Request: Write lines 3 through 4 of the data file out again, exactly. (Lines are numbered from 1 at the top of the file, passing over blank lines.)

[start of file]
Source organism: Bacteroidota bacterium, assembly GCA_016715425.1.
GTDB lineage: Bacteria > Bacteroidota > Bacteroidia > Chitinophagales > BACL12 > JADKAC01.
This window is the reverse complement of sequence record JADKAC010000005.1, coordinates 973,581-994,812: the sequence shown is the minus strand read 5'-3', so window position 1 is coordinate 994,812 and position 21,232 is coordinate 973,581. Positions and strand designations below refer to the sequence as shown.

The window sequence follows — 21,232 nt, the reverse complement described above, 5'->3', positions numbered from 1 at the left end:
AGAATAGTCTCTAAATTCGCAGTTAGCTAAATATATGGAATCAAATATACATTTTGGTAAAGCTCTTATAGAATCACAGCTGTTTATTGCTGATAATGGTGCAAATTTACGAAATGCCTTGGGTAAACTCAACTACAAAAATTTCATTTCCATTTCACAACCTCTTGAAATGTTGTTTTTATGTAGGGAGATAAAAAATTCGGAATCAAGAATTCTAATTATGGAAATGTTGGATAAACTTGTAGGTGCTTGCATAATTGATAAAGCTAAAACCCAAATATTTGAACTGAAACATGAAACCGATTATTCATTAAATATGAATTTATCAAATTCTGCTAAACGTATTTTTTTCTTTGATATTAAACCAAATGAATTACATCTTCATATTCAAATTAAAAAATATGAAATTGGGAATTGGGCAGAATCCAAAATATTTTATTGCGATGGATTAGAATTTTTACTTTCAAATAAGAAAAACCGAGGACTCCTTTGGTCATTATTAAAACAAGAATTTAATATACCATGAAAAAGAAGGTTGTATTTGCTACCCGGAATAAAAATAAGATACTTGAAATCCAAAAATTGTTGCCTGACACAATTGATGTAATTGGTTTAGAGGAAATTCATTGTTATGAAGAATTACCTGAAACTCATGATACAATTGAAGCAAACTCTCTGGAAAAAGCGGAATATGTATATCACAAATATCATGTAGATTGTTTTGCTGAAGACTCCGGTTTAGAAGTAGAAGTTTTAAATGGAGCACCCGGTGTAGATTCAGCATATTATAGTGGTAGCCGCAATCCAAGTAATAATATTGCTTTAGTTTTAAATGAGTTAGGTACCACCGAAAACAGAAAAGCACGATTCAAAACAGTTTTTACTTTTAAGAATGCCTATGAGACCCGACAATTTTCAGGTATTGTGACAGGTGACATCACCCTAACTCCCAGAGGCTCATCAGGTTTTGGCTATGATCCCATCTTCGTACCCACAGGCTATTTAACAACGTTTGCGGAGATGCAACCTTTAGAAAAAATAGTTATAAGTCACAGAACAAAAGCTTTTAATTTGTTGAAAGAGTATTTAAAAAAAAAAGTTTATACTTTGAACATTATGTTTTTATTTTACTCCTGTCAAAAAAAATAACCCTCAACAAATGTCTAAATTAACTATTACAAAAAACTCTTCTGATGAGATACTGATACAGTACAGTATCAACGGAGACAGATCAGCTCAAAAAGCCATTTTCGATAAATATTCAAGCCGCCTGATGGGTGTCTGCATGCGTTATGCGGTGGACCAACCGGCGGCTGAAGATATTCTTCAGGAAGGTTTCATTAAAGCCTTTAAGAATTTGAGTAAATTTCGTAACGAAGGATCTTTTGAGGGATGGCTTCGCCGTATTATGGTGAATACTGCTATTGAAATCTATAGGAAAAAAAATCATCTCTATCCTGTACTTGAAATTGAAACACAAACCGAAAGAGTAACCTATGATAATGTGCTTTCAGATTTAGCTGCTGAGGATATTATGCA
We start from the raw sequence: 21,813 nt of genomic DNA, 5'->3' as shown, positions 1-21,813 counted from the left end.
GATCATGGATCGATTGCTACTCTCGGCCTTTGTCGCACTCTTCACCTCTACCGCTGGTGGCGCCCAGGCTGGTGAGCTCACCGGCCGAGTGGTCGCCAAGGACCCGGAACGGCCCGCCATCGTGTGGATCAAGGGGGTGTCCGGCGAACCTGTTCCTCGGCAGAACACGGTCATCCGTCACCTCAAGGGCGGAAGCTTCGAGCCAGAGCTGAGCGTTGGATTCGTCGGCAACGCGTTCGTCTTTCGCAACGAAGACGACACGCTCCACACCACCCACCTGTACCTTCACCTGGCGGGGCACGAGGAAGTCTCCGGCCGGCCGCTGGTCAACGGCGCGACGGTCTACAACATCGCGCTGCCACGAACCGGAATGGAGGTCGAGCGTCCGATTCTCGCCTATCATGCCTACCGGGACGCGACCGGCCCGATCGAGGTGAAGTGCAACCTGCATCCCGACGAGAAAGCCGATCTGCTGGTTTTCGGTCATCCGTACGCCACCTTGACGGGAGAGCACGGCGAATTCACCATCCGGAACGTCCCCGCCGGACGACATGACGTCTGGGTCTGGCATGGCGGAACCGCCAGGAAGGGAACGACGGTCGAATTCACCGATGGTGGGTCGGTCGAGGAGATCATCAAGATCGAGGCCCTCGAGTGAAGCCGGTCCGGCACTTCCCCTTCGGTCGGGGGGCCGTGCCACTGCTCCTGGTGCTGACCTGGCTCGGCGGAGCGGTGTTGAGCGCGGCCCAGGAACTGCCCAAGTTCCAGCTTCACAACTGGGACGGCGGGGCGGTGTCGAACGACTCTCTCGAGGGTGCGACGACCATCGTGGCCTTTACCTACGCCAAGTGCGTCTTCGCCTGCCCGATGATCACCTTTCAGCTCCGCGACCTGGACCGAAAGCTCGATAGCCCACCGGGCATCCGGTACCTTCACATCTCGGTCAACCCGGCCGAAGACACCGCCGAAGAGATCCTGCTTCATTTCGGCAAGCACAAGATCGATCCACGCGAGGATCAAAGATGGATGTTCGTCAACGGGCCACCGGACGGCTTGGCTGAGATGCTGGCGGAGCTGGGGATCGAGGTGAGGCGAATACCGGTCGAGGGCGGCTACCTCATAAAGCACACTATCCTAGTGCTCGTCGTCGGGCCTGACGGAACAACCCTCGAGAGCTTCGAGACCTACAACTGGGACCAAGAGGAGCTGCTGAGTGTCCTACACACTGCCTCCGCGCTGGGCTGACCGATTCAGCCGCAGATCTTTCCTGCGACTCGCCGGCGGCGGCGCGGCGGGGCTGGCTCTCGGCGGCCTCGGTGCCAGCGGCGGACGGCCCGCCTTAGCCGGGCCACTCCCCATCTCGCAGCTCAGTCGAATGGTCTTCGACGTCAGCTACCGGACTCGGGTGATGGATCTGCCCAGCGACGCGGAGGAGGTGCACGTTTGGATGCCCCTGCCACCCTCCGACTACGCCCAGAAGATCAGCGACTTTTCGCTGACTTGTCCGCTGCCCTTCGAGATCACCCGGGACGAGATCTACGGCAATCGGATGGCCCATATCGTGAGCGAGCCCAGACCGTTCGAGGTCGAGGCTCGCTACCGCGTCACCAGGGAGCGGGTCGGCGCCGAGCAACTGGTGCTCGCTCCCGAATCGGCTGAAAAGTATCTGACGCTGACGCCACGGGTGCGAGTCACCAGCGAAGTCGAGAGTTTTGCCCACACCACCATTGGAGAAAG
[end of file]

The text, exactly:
This window is the reverse complement of sequence record JADKAC010000005.1, coordinates 973,581-994,812: the sequence shown is the minus strand read 5'-3', so window position 1 is coordinate 994,812 and position 21,232 is coordinate 973,581. Positions and strand designations below refer to the sequence as shown.

The window sequence follows — 21,232 nt, the reverse complement described above, 5'->3', positions numbered from 1 at the left end: